President John Mahama is calling for absolute peace before, during and after Friday’s election.
In an nationwide address, barely 12 hours into Friday’s elections the president said the election is “only a contest between competing policies and must not set families and ethnic groups apart.”
“Let us remember that Ghana is bigger and more important than any of us,” he stressed.
He charged all voters to go into the elections tomorrow in an atmosphere of peace and tranquility.
“The youth must be law abiding and do nothing to disrupt the activities of the security services,” he advised.
He said he has done every thing required of him as the president and Commander-in-chief of the Ghana Armed Forces and hoped the security personnel will be up to the task.
He prayed for absolute peace in the elections.
But some critics, especially from the opposition New Patriotic Party are accusing the president of abusing incumbency.
Chairman, Jake Obetsebi Lamptey told Myjoyonline.com the address was against the EC rules which prevented parties and contesting candidates from campaigning.
He said all the parties had already given their peace messages at the Kumasi declaration and wondered why the president will abuse his incumbency with another peace message.
He said the nationwide address was a “desperate” measure by the president “to make him look presidential.”
Read below, the full statement of President Mahama’s broadcast to the nation:
STATEMENT READ BY PRESIDENT JOHN DRAMANI MAHAMA IN AN ADDRESS
TO THE NATION ON THE EVE OF THE
2012 PRESIDENTIAL & PARLIAMENTARY ELECTIONS
Thursday, December 06, 2012
Good Evening, Fellow Ghanaians
Over the past twenty years, Ghana’s democracy has become a beacon of hope for the entire African continent and in the process, drawn useful lessons for the rest of the world.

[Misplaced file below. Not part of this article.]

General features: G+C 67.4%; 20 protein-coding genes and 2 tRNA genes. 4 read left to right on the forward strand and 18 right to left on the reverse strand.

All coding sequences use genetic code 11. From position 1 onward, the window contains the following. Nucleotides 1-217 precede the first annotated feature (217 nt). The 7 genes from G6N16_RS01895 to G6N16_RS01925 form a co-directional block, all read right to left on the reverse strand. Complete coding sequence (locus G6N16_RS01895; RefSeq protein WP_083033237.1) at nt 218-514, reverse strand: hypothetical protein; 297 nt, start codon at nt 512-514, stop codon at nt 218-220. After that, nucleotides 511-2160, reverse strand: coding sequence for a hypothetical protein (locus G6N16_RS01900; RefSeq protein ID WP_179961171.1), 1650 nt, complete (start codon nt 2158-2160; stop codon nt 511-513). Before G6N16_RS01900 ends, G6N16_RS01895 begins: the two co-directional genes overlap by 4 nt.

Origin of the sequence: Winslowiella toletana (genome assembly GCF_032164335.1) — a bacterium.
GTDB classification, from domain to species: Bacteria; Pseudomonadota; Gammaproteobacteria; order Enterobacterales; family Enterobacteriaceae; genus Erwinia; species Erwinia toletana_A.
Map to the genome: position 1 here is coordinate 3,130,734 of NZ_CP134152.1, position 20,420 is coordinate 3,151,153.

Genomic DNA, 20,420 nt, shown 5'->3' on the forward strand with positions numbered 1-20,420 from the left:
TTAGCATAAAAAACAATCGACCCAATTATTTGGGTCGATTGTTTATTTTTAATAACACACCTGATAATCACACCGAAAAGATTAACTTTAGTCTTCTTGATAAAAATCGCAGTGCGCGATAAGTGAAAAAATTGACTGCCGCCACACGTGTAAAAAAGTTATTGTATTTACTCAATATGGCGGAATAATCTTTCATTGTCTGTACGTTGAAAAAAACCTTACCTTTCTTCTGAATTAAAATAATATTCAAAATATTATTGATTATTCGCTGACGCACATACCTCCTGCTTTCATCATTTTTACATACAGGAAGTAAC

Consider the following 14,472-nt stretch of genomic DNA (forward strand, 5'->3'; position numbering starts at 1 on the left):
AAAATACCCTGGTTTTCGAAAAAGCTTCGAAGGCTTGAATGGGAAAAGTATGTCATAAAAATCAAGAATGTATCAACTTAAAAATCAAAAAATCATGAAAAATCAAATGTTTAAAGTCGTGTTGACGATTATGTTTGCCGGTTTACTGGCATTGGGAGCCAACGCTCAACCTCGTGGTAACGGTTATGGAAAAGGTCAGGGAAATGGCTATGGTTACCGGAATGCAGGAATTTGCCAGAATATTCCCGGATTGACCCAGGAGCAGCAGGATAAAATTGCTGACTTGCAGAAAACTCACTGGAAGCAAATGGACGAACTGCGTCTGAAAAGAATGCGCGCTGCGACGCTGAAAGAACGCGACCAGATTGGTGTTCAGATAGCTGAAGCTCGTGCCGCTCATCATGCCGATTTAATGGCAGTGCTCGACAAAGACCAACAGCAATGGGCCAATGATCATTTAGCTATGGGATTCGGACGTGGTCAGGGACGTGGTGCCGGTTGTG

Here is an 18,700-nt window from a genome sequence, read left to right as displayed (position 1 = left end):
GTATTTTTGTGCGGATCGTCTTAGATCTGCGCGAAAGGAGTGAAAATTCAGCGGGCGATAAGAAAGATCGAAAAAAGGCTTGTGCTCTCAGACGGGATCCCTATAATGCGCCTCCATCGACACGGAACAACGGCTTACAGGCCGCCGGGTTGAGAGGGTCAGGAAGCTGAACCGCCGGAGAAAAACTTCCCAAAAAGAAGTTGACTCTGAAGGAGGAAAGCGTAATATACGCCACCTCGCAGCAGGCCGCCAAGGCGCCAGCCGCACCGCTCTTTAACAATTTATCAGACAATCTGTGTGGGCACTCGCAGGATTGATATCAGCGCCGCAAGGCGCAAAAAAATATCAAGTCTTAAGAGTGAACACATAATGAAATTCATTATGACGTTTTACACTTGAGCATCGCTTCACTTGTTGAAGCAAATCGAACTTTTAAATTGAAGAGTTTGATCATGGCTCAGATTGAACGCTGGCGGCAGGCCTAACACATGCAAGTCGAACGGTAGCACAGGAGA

Tomorrow, for the sixth time in our fourth Republican journey, eligible voters will step out to deepen Ghana’s democracy by choosing our leaders through free, fair and peaceful elections.
On such a historic occasion, it is worth reminding ourselves that whatever our political differences are, Ghana’s stable institutions, democratic culture and the fortitude of its people have at each election, collectively risen to the occasion and made us proud as a nation.
Fellow Ghanaians, an election is a contest between competing policy visions and must never set families, ethnic groups and religions against one another.
Out of this contest of ideas shall emerge a President and leader whose character embodies and reflects our collective aspirations as a nation towards peace, unity and accelerated socio-economic development.
In all this, let us remember that Ghana is bigger and more important than any of us. The surest way to sustain and enhance our enviable image is to go to the polls tomorrow in an atmosphere of peace.
All registered voters are also encouraged to be an active part of the decision making process by exercising their franchise.
I further urge all of you, particularly my dear youth, to be law abiding and do nothing to obstruct the functions of lawfully mandated state institutions and bodies, that are all currently poised to discharge their duties professionally.
As President and Commander-in-Chief of the Armed Forces, I have done what is necessary through our very capable Security Services to achieve this noble goal of national Peace and Security; before, during and after the polls.
Let us all play our individual and collective roles to make Ghana the winner again tomorrow.
Indeed, I have every confidence that another significant positive milestone will be chalked.
We thank the Almighty God for the favour he has bestowed on us already as a nation, and further pray that he will see us through the election peacefully.
God bless our homeland Ghana and make our nation great and strong.